Before the ACA was passed, health plans could - and often did - rescind policies when an enrollee became sick, if he or she (or the employer) made an unintentional mistake filling out the application paperwork. Rescissions can leave consumers responsible for thousands of dollars in unpaid insurance claims through no fault of their own.
The ACA prohibits all health plans, including grandfathered plans, from cancelling (or rescinding) a health insurance policy once an enrollee is covered, unless the person has committed fraud or made an "intentional misrepresentation of material fact" in the application. A rescission is a retrospective cancellation of an enrollee's policy, typically back to the date of initial enrollment.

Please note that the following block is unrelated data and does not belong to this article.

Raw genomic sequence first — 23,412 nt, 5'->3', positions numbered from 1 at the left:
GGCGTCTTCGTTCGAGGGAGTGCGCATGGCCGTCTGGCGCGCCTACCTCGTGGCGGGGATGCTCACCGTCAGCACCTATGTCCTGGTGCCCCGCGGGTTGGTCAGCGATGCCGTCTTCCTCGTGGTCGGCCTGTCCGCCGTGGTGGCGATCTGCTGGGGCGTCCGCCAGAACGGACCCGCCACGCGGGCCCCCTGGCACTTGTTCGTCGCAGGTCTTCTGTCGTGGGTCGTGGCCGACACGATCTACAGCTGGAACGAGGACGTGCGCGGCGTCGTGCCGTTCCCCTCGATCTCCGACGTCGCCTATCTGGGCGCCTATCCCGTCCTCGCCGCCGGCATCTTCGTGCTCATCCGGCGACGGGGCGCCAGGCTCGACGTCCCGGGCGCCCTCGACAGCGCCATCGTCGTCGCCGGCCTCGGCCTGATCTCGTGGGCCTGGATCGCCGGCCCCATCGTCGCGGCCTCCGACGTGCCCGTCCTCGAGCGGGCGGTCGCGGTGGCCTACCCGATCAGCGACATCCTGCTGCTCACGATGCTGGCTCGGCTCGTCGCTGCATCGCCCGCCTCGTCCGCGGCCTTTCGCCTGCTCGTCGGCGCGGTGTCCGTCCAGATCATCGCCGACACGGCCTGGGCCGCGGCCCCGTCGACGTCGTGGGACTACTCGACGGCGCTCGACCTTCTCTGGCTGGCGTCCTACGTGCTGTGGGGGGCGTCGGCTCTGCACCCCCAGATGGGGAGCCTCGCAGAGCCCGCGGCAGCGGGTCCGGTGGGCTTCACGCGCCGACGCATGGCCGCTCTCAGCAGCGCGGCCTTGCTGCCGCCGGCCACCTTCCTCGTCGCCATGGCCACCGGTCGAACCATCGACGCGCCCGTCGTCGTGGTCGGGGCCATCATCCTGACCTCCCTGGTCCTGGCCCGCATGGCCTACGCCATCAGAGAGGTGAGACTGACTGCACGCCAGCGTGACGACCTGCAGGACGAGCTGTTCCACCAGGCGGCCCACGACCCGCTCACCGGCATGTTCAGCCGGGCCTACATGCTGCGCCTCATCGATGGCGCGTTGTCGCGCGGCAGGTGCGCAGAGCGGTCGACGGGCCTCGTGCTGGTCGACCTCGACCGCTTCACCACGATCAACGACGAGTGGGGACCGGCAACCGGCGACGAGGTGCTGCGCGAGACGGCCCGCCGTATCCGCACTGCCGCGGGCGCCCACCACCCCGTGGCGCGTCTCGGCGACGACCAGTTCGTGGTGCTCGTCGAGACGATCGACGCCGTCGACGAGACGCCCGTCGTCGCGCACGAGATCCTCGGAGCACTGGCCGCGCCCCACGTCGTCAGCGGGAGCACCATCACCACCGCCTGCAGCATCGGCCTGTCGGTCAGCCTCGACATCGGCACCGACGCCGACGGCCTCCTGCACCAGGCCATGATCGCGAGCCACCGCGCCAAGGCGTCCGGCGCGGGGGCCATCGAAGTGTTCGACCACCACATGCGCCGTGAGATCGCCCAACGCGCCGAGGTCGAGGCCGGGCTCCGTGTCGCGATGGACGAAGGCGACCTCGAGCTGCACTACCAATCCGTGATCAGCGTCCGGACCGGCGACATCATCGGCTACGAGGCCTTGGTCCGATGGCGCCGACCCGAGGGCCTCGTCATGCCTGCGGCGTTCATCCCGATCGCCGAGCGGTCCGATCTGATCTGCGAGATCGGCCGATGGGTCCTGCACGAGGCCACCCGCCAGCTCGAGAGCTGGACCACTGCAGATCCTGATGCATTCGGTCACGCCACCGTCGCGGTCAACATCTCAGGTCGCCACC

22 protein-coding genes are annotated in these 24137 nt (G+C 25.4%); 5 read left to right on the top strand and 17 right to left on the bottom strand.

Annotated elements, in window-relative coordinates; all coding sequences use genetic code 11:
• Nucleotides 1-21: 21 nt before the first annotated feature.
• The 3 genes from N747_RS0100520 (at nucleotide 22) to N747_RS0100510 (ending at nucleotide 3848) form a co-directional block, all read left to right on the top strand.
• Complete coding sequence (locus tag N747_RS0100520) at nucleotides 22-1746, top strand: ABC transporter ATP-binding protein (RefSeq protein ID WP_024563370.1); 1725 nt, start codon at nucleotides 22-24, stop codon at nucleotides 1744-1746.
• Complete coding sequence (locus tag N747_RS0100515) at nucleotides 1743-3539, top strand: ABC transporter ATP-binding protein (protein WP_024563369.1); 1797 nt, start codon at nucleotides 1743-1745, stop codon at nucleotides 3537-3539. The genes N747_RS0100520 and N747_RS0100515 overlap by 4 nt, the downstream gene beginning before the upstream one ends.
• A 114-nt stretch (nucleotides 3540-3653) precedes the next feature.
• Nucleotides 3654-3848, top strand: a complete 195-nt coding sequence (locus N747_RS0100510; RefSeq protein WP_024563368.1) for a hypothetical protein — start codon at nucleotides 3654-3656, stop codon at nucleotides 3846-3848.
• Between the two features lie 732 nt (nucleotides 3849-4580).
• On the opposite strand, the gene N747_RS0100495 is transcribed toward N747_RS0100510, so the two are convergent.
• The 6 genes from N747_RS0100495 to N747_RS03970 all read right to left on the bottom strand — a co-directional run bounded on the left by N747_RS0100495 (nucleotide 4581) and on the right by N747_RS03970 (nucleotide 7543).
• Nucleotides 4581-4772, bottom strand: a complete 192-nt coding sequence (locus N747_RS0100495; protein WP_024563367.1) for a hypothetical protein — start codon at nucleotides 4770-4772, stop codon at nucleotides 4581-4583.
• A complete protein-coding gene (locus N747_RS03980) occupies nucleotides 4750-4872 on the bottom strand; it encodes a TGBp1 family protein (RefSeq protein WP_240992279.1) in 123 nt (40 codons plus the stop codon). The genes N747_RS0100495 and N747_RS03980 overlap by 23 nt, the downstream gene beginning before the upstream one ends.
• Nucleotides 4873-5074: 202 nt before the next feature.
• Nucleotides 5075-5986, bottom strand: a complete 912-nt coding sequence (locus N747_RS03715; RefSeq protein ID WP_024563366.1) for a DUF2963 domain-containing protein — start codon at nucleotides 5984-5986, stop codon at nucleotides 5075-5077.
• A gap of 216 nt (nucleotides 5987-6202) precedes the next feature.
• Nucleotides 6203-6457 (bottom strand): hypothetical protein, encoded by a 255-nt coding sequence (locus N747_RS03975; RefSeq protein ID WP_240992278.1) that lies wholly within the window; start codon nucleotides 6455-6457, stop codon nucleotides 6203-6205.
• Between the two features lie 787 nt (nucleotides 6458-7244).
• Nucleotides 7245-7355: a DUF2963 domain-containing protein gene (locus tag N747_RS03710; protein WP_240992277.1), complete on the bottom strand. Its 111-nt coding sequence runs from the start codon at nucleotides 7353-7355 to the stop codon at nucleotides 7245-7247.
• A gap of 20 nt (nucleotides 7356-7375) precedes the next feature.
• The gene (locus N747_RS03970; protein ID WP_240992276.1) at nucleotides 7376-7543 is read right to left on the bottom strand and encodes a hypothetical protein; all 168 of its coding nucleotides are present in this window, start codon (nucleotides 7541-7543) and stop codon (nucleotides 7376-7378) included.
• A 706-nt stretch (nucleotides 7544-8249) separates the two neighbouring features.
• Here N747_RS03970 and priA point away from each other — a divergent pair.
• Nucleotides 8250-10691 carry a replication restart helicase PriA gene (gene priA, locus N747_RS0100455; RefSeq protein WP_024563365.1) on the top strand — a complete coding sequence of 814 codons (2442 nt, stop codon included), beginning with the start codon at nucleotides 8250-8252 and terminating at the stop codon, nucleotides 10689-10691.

The ACA also requires health plans, if they do rescind a policy, to provide a minimum of 30 days notice to the enrollee, including information on their right to appeal the rescission decision.